Skip to content

install.yml file

The installation file, called install.yml, must be placed at the root of a repository. This one will be read by Kalliope in order to install your module from the command line by any Kalliope user.

How to create an install.yml file

The module installation process is based on the Ansible program. Ansible is an IT orchestrator. It means it can help you to perform configuration management, application deployment or task automation.

The install.yml file must contains what we called a Playbook in the Ansible world. A playbook is like a recipe or an instructions manual which tells Ansible what to do against an host. In our case, the host will be the local machine of the current user who asked Kalliope to install the module.

Let's see a basic playbook, the one used by the neuron wikipedia_searcher

- name: Kalliope wikipedia_searcher neuron install
  hosts: localhost
  gather_facts: no
  connection: local
  become: true

    - name: "Install pip dependencies"
        name: wikipedia
        version: 1.4.0
        executable: pip3

As the file is a playbook, it can contains multiple play. That's why the file start with a "-", the yaml syntax to define a list of element. In this example, our playbook contains only one play.

The first element is the name. It can be anything you want. Here we've set what the play do.

The hosts parameter is, like the name sugest us, to design on which host we want to apply our configuration. In the context of a Kalliope module installation, it will always be localhost.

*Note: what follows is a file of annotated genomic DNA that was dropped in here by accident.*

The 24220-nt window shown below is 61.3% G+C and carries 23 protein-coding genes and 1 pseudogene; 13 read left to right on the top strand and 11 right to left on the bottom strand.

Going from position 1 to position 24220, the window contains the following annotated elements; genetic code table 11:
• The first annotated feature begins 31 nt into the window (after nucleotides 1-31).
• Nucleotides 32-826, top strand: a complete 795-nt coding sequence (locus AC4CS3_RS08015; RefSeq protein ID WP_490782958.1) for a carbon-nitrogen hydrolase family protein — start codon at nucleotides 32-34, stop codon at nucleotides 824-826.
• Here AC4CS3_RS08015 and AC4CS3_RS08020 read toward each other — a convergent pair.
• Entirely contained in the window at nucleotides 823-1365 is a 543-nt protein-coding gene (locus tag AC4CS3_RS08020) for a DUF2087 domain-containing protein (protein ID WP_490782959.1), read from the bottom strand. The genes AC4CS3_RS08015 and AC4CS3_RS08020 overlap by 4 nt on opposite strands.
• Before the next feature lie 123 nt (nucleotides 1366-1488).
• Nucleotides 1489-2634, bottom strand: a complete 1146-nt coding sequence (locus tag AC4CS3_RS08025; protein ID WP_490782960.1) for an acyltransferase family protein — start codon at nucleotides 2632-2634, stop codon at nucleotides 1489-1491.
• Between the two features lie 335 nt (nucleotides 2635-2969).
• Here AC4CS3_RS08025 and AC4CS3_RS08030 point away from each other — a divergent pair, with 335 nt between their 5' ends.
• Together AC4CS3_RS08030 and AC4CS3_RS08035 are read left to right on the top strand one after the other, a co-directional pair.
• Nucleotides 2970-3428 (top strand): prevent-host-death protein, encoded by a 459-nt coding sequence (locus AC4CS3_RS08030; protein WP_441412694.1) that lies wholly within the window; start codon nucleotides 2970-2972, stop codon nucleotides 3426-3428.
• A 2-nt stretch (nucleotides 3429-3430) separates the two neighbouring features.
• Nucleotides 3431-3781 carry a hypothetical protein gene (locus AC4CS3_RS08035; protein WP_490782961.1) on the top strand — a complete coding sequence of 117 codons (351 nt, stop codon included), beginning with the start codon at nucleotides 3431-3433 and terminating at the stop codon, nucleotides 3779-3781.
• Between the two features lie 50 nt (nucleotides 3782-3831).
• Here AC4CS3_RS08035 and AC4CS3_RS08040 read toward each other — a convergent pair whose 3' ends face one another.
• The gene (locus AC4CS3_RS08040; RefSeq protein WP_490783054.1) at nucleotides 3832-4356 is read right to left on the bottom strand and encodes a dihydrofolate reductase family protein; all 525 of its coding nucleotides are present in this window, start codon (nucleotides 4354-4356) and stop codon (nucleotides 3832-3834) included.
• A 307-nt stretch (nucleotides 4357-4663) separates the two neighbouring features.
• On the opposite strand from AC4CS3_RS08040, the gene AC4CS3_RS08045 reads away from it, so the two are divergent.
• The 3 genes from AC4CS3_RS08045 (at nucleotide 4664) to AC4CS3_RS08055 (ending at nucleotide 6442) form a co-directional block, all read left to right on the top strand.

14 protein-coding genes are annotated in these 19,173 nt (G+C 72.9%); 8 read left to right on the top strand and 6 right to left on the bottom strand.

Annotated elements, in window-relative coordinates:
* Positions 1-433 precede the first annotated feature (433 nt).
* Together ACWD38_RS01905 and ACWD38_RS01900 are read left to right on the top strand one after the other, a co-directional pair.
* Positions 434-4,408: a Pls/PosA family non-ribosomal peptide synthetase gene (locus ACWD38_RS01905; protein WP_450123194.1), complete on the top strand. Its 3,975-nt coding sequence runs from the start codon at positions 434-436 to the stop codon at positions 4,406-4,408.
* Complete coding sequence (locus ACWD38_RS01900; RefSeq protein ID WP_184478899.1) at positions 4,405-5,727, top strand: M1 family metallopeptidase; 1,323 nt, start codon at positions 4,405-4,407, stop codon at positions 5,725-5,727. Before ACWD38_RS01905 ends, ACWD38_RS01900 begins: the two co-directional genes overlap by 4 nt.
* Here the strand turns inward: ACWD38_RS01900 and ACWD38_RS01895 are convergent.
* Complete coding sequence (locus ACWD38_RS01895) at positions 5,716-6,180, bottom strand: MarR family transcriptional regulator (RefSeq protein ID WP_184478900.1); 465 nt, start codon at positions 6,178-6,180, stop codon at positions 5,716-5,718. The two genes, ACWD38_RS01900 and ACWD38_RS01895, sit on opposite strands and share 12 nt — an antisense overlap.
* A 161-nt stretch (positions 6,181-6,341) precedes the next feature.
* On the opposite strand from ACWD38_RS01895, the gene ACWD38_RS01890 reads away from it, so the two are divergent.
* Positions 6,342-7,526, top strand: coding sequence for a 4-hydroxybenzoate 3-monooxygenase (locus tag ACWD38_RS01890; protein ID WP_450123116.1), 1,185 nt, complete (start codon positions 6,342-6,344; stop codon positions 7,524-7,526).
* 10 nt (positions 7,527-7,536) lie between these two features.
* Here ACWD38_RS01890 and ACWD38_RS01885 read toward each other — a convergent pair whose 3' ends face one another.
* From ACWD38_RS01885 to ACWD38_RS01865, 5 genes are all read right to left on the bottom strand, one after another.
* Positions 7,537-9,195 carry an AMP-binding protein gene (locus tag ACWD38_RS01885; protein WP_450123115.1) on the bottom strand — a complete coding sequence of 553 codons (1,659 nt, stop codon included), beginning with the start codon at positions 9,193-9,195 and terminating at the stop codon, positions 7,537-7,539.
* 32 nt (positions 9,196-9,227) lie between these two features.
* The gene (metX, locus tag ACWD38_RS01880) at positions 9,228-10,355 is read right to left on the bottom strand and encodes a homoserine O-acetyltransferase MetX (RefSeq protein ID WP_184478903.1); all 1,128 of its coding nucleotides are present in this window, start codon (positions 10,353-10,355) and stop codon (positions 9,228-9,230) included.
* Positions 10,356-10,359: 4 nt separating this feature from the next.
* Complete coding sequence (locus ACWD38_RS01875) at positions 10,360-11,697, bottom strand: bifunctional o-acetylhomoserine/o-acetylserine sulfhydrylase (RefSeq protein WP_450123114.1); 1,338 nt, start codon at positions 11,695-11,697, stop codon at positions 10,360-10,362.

By default, ansible call a module to gather useful variables about remote hosts that can be used in playbooks. In this example, we don't need it and so we disable the gather_facts feature in order to win a couple seconds during the installation process.

In most of case, our play will need to apply admin operations. In this case, installing a python lib. So we set become to true to be allowed to install our lib as root user.

The next part is tasks. This key must contains a list of task to apply on the target system.

The only task we've added here is based on the pip Ansible module.

Ansible comes with a lot of modules, see the complete list here.

Here is an example which use the apt module to install Debian packages

  - name: Install packages
    apt: name={{ item }} update_cache=yes
      - flac
      - mplayer